We imagined we’d be logging incoming data on the Professor node, use the XBee rewrite to determine where transmissions from the Professor were going, implement a handshake to confirm with each Student node, and repeat. The idea was that while the Professor node would be listening to the entire group, the group would only listen for the Professor and the Professor would only transmit to one at a time.

In practice, as we will see, this was needlessly complicated.




Step 1: Initiate handshake between professor XBee and student node

Our first initial step was for the professor XBee to acknowledge the incoming information from any of the student nodes in class. The student XBees all had the ATDL set to “C” for the professor. When the student would press their button, that XBee would send the professor their ATMY. In theory, the professor XBee would switch its ATDL to the incoming ATMY, sending a signal that would be interpreted as “This student is registered in the class queue.”

We considered pairing the professor XBee with the registered student XBees using XBee I/O, but we needed to manage LEDs on the student XBees. Since the simplest way to manage LEDs would be with Arduino, we decided to eschew using XBee I/O and stick to using an Arduino with every node.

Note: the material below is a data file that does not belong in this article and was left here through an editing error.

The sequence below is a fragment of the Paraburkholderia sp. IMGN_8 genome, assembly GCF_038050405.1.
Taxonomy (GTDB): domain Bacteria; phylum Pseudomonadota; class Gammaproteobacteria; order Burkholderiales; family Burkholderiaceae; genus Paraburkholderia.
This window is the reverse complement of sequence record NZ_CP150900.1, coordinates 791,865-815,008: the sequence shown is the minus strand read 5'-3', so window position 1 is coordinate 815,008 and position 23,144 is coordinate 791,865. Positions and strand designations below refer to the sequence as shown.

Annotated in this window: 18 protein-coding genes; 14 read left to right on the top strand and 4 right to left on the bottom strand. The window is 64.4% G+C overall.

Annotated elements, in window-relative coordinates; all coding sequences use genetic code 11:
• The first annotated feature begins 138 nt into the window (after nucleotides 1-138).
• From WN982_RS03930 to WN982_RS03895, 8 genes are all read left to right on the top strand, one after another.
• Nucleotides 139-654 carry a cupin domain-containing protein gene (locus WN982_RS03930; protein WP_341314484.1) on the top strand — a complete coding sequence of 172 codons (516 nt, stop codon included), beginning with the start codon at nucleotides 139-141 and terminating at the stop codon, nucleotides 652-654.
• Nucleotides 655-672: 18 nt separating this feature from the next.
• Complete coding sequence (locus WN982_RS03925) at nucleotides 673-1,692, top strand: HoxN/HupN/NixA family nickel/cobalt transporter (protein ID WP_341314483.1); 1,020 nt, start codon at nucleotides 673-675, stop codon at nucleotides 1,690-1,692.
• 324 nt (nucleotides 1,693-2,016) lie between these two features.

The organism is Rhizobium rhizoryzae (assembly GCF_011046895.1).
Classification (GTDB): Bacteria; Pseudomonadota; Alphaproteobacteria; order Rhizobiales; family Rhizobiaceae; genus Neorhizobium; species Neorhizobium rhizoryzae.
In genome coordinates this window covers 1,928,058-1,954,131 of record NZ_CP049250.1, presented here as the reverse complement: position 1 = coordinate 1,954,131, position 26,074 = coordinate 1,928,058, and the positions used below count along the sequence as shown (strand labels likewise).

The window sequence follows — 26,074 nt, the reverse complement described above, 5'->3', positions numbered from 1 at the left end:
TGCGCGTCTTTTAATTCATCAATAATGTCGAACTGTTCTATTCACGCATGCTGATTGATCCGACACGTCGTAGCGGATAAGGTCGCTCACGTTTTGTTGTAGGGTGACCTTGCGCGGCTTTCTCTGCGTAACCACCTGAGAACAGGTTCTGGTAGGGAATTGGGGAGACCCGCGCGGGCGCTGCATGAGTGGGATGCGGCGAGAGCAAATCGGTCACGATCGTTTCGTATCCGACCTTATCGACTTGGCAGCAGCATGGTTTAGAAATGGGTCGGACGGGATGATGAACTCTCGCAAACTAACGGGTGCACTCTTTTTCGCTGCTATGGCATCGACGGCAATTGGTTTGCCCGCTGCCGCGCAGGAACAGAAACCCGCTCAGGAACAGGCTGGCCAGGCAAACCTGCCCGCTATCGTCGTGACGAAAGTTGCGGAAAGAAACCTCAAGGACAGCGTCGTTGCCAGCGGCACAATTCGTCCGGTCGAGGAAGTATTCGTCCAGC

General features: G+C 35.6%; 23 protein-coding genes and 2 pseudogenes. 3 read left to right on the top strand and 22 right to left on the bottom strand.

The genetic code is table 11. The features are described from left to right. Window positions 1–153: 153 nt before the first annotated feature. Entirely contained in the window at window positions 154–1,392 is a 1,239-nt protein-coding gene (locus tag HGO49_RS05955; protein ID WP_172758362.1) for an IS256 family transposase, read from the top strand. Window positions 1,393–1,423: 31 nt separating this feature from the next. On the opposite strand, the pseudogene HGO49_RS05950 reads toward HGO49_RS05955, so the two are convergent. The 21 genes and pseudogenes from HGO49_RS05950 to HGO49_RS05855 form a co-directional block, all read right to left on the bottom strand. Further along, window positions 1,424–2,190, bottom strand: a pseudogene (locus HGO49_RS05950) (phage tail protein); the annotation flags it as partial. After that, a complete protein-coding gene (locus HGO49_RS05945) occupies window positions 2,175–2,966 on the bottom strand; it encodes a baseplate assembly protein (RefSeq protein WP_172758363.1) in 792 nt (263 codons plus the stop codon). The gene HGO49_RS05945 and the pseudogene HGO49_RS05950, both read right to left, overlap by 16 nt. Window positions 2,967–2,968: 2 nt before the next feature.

Upon implementing the Arduino rewrite we found a multitude of issues. The first was mixed and interfering data that was flooding our professor XBee channel. We found that this was a miscommunication of the type of data that was being sent between the student nodes and the professor. The student’s were sending characters but the professor was parsing for integers in the incoming messages. Getting this data type protocol correct was challenging due to the nature of the inconsistent transmitting and receiving of the XBee’s. When we were debugging the issue, we found that it was hard to tell if it was the physical hardware setup, the settings on XBees or if it was the code processing the information between the nodes.